Not everyone experiences billing problems. People who have managed health care plans or who receive public assistance may never see bills. Some families have no problems with bills from the hospital. But many parents of children who spend time in the hospital encounter billing problems. Although it is impossible to prevent billing errors, it is necessary to deal with them. Here are step-by-step suggestions for solving billing problems:
• Check every bill from the hospital to make sure there are no charges for treatments not given or for errors, such as double billing.
I go through every bill looking for errors. When David had angioplasty and catheterization, the hospital part of the bill came to twenty thousand dollars. By the time I was done with the bill, it was only nine thousand dollars because I found so many errors.
• Contact a financial counselor at the hospital if you have any problems with billing. Financial counselors can help you understand the hospital’s billing system, work out a payment plan, and resolve disputes.
• Don’t pay a bill unless you have checked each item to make sure the charge is correct.
Our insurance paid 80 percent of everything, no questions asked, and always paid within a month. We never had a problem. People shouldn’t have to worry about finances or their insurance program at a difficult time like this.
• Call the billing department of the hospital immediately if you find a error. Write down the date, the name of the person you talk to, and the plan of action.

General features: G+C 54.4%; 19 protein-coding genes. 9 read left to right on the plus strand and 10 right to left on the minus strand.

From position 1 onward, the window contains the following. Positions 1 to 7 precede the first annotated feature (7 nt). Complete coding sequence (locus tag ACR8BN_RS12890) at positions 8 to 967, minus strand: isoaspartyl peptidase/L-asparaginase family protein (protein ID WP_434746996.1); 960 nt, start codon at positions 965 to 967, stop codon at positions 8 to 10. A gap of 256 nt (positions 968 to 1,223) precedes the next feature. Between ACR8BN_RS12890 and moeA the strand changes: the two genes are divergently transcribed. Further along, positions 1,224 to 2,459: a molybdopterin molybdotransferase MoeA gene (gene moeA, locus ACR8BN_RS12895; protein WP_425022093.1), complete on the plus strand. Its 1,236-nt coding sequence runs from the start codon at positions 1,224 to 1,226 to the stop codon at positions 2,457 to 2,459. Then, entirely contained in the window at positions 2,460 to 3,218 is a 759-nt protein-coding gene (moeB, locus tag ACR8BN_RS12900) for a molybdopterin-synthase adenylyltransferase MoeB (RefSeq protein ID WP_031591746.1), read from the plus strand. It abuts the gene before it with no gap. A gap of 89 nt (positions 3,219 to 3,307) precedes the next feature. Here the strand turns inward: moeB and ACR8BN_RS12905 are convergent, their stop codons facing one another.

• If the error is not corrected on your next bill, call and talk to the billing supervisor. Explain politely the steps you have already taken and how you would like the problem fixed.
The hospital billing was so bad, and I had to call so often, that I developed a telephone relationship with the billing supervisor. I always tried to be upbeat, we laughed a lot, and it worked out. She stopped investigating every problem and would just delete the erroneous charge.
• Ask a family member or friend to help if you are too tired or overwhelmed to deal with the bills. Your friend could come every other week, open and file all bills and insurance papers, make phone calls, and write all necessary letters.
• Don’t let billing problems accumulate. Your account may end up at a collection agency, which can quickly become a huge headache.
Within five months of my daughter’s diagnosis, the billing was so messed up that I despaired of ever getting it straight. When the hospital threatened to send the account to a collection agency, I took action. I wrote letters to the hospital and the insurance company demanding that they each audit our account. When both audits arrived, they were thousands of dollars apart. I met with our insurance representative. She called the hospital, and we had a three-way conversation. We straightened it out that time, but every bill that I received had one or more errors, always in the hospital’s favor.
Table of ContentsAll Guides
- 1. Before You Go
- 2. The Emergency Room
- 3. Preparing Your Child
- 4. The Facilities
- 5. The Staff
- 6. Communicating with Doctors
- 7. Common Procedures
- 8. Surgery
- 9. Pain Management
- 10. Family and Friends. What to Say
- 11. Family and Friends. How to Help
- 12. Feelings and Behavior
- 13. Siblings
- 14. Long-Term Illness or Injury
- 15. School
- 16. Medical and Financial Records
- 17. Insurance
- 18. Sources of Financial Help
- 19. Looking Back
- My Hospital Journal
- Packing List
- About the Author